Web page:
Protecting a water-sensitive substrate

Tiles are often specified for areas that are likely to be subjected to high humidity or become wet such as kitchens, bathrooms and showers. Whilst the tiles themselves are unaffected by water it is very difficult to ensure a complete seal at the grout joints. The tiling layer should not be considered to be a waterproofing layer, and the use of a tanking kit is required to waterproof the substrate.

Common issues and queries you can face


Some tiling substrates are affected by water

Plaster will lose nearly all of its cohesive strength if it gets wet for any extended period. Plasterboard has a paper face which also loses strength when wet.


Cement-based grouts are not impervious to water

Cement-based grouts, whilst being unaffected by water once set, are porous and will therefore allow water to seep through. If the joint is not completely filled with grout then of course this will allow water through.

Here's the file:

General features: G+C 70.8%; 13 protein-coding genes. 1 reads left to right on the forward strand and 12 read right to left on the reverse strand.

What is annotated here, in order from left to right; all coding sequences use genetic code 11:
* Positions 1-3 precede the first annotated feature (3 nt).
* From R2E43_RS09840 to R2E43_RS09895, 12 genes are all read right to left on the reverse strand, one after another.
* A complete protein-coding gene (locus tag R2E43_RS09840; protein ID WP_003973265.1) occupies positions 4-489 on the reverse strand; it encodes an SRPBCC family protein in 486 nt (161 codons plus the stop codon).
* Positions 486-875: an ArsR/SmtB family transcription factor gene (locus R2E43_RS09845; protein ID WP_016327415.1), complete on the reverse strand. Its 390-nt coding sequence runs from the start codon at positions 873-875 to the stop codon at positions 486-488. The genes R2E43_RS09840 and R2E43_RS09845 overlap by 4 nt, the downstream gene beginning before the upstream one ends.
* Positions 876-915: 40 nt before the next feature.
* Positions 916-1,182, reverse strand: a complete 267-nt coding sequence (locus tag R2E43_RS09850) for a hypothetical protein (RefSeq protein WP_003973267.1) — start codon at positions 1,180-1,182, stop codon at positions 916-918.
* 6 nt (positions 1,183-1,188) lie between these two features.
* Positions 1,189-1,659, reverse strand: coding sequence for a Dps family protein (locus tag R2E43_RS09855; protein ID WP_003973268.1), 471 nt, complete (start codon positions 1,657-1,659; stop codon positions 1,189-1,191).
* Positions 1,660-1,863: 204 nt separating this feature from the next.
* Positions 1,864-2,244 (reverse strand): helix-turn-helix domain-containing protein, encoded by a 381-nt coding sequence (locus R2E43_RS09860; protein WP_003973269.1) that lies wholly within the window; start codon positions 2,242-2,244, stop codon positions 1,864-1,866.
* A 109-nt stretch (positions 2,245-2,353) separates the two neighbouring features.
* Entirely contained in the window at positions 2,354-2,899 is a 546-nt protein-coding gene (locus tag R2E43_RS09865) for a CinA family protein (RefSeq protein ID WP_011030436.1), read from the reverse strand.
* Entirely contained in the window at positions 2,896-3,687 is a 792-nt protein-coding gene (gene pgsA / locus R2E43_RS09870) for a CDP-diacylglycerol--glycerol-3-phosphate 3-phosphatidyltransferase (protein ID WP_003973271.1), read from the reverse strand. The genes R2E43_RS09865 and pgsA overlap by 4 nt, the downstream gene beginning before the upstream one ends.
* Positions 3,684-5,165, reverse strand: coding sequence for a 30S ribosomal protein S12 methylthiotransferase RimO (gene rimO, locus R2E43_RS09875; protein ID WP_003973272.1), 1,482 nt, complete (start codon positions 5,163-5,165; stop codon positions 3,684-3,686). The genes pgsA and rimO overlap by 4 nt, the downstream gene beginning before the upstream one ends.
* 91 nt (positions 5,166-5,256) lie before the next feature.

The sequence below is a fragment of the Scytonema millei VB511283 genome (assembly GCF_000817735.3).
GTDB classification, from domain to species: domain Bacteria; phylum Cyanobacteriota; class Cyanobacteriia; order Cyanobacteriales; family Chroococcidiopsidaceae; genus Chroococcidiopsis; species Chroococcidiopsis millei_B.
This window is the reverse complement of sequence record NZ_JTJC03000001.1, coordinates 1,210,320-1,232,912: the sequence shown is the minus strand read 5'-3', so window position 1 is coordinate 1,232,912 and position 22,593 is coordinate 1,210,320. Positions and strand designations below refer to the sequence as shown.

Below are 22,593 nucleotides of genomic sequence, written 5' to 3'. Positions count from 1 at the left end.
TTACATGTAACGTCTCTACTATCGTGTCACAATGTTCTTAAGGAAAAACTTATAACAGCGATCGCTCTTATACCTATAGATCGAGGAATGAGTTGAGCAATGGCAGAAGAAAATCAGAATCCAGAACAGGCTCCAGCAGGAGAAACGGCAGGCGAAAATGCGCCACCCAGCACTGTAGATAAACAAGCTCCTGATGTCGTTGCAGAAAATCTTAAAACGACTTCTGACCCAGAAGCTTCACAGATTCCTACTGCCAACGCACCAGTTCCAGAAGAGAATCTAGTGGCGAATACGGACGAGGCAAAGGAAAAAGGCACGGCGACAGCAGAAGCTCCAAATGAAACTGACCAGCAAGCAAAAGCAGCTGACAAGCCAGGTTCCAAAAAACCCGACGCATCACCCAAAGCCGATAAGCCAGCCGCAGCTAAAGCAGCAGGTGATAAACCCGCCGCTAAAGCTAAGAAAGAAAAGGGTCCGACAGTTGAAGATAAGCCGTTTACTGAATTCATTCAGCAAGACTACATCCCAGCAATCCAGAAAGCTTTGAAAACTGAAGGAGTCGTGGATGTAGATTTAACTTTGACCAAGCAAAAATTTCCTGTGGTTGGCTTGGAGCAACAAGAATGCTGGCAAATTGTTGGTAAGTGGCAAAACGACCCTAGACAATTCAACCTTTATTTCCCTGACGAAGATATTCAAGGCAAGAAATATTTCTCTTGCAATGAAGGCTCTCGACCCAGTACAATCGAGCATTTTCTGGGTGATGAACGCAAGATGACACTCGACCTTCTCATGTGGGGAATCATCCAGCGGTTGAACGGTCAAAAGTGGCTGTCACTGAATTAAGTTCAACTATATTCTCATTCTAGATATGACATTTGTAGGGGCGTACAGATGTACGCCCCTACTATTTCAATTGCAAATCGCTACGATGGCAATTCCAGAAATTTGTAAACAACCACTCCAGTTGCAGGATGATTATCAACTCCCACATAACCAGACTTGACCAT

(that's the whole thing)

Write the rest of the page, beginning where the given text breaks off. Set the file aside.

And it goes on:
Cement-based grouts are vulnerable to erosion

Normal wear and tear from traffic and cleaning will erode the grout over time. The action of various chemicals, such as cleaning liquids can gradually weaken the grout. Either or both of these actions can reduce the ability of the grout joint to resist the passage of water.

Movement cracks in grout joints

Movement cracks

Grout joints in corners between tiled surfaces and at junctions between dissimilar backgrounds should be filled with a flexible sealant to allow some movement between surfaces. These critical joints are often filled with the same grout used for the rest of the area. The grout will almost certainly crack in time allowing water through.